Oddly, the 2007 Poison Dart Frogs (Complete Herp Care) by Amanda Sihler and Greg Sihler states 2.5 gallons is fine for a thumbnail. While again, I don't think these guys are the experts and I don't agree with using gallons as a measurement is good, I do find it interesting they distinguish between sizes of frogs.
I'd say the initial idea behind the argument is fair. A well set up 18" cube is going to be a better than a 60 gallon tank with a paper towel and a water bowl. But when we discuss how many gallons per frog you should have, we're usually assuming that the tank is a well set up tank that utilizes the space that the gallons provide. So gallons isn't really that bad a measurement.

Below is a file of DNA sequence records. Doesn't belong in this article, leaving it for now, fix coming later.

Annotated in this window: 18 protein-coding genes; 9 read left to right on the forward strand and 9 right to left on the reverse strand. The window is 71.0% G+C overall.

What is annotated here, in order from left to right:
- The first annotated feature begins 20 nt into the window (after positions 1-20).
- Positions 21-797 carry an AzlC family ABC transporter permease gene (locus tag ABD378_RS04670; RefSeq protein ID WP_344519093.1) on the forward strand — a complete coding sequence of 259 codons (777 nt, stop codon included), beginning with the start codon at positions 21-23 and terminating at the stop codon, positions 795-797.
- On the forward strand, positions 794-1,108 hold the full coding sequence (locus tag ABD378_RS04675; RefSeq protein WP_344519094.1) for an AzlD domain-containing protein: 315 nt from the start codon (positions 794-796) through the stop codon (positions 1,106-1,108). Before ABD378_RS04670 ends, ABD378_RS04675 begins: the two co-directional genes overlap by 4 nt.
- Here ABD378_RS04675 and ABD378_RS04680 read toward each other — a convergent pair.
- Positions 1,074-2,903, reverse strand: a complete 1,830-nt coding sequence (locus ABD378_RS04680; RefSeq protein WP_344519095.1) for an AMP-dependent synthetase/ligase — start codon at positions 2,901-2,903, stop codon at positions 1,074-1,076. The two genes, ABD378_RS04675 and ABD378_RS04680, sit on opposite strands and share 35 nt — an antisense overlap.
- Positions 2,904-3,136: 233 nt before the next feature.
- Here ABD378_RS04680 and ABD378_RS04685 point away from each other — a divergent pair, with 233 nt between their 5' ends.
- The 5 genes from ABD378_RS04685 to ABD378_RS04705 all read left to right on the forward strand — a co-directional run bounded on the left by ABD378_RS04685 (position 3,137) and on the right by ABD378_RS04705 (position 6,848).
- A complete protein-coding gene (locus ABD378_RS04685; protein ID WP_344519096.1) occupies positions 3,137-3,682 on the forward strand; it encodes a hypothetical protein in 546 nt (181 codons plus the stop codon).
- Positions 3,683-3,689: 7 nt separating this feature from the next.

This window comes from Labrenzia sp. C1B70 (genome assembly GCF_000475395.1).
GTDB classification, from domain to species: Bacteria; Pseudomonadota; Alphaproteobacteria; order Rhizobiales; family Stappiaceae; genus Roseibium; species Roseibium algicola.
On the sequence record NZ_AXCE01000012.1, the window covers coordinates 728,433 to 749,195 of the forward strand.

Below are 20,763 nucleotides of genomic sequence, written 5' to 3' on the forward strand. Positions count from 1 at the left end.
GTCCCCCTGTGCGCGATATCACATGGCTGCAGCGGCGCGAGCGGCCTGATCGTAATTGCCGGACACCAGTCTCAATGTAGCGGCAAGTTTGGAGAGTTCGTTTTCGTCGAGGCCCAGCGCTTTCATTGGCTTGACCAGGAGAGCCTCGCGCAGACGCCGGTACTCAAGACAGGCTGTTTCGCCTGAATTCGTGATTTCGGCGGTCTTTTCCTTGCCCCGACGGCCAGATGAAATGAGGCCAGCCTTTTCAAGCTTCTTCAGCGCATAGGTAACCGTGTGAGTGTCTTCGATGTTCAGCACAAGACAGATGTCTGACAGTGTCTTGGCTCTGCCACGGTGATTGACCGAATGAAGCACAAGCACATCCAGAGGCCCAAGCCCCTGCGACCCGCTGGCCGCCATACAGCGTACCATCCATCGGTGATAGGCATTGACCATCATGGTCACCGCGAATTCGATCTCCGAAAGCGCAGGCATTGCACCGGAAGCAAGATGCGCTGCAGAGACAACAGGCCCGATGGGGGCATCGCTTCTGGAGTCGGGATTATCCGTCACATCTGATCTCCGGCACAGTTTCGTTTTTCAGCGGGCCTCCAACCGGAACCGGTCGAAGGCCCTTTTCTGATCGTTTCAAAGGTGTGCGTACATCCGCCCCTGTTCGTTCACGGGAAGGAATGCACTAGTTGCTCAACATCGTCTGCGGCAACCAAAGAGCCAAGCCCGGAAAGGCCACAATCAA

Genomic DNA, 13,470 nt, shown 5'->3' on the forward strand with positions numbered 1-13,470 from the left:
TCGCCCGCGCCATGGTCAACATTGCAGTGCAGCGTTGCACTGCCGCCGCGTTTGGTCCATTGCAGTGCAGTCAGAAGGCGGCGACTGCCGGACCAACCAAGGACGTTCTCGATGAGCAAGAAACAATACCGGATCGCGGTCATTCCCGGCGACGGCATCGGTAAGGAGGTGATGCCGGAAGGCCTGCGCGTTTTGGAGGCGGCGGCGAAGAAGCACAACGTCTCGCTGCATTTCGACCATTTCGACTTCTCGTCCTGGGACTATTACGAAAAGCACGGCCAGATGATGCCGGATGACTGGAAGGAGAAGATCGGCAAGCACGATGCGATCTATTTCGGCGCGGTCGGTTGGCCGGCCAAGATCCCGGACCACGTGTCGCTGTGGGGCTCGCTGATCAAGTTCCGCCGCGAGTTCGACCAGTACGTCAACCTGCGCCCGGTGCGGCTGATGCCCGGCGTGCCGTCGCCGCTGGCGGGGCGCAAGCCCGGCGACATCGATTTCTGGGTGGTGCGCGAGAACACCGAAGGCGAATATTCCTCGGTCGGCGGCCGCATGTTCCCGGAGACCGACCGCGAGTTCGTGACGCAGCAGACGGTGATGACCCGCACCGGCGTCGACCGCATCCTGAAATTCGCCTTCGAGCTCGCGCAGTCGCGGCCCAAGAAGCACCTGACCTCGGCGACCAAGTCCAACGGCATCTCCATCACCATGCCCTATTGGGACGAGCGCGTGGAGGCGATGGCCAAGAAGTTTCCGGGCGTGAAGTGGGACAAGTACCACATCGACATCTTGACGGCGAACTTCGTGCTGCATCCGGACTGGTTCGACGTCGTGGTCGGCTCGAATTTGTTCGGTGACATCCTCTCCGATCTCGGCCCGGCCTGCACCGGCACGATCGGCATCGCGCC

The suggestion that 2.5 gallons per thumb is fine as a general rule is asinine. I know a few people who could pull that off, but not many. But even assuming that 2.5 gallons per thumb is fine, why would you _want_ to cram two frogs into 5 gallons? I'm assuming you wouldn't want to be locked in your bathroom with your significant other for an extended period of time.
 

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I'd say the initial idea behind the argument is fair. A well set up 18" cube is going to be a better than a 60 gallon tank with a paper towel and a water bowl. But when we discuss how many gallons per frog you should have, we're usually assuming that the tank is a well set up tank that utilizes the space that the gallons provide. So gallons isn't really that bad a measurement.